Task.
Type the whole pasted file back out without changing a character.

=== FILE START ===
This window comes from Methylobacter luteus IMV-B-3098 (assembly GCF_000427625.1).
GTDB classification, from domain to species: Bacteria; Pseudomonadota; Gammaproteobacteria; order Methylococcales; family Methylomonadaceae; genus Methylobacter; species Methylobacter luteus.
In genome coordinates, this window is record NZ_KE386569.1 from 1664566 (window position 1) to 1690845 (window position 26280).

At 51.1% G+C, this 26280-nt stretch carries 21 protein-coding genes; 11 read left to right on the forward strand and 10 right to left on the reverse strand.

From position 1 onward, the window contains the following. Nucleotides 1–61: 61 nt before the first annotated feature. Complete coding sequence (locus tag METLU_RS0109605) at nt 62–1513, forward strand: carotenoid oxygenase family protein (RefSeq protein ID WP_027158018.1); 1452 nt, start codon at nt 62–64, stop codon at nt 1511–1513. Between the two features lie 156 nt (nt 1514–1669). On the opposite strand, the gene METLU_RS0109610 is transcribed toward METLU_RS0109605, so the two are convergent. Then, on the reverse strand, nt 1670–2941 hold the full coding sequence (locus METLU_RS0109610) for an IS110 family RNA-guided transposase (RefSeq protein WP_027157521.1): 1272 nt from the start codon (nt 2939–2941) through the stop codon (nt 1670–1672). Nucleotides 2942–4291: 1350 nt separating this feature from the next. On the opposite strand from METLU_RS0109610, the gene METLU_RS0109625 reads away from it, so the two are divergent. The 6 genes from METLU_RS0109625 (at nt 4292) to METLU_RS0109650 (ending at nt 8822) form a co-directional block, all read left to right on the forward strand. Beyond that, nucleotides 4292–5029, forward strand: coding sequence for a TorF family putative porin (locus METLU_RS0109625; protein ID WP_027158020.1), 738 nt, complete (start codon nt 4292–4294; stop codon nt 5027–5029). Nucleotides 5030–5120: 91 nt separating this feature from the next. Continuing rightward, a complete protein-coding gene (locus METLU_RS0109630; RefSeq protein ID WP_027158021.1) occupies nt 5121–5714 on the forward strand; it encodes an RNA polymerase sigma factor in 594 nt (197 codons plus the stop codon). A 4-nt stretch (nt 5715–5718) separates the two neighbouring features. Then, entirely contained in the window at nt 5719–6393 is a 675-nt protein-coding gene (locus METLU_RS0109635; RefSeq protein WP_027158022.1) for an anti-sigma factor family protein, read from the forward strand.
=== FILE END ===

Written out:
This window comes from Methylobacter luteus IMV-B-3098 (assembly GCF_000427625.1).
GTDB classification, from domain to species: Bacteria; Pseudomonadota; Gammaproteobacteria; order Methylococcales; family Methylomonadaceae; genus Methylobacter; species Methylobacter luteus.
In genome coordinates, this window is record NZ_KE386569.1 from 1664566 (window position 1) to 1690845 (window position 26280).

At 51.1% G+C, this 26280-nt stretch carries 21 protein-coding genes; 11 read left to right on the forward strand and 10 right to left on the reverse strand.

From position 1 onward, the window contains the following. Nucleotides 1–61: 61 nt before the first annotated feature. Complete coding sequence (locus tag METLU_RS0109605) at nt 62–1513, forward strand: carotenoid oxygenase family protein (RefSeq protein ID WP_027158018.1); 1452 nt, start codon at nt 62–64, stop codon at nt 1511–1513. Between the two features lie 156 nt (nt 1514–1669). On the opposite strand, the gene METLU_RS0109610 is transcribed toward METLU_RS0109605, so the two are convergent. Then, on the reverse strand, nt 1670–2941 hold the full coding sequence (locus METLU_RS0109610) for an IS110 family RNA-guided transposase (RefSeq protein WP_027157521.1): 1272 nt from the start codon (nt 2939–2941) through the stop codon (nt 1670–1672). Nucleotides 2942–4291: 1350 nt separating this feature from the next. On the opposite strand from METLU_RS0109610, the gene METLU_RS0109625 reads away from it, so the two are divergent. The 6 genes from METLU_RS0109625 (at nt 4292) to METLU_RS0109650 (ending at nt 8822) form a co-directional block, all read left to right on the forward strand. Beyond that, nucleotides 4292–5029, forward strand: coding sequence for a TorF family putative porin (locus METLU_RS0109625; protein ID WP_027158020.1), 738 nt, complete (start codon nt 4292–4294; stop codon nt 5027–5029). Nucleotides 5030–5120: 91 nt separating this feature from the next. Continuing rightward, a complete protein-coding gene (locus METLU_RS0109630; RefSeq protein ID WP_027158021.1) occupies nt 5121–5714 on the forward strand; it encodes an RNA polymerase sigma factor in 594 nt (197 codons plus the stop codon). A 4-nt stretch (nt 5715–5718) separates the two neighbouring features. Then, entirely contained in the window at nt 5719–6393 is a 675-nt protein-coding gene (locus METLU_RS0109635; RefSeq protein WP_027158022.1) for an anti-sigma factor family protein, read from the forward strand.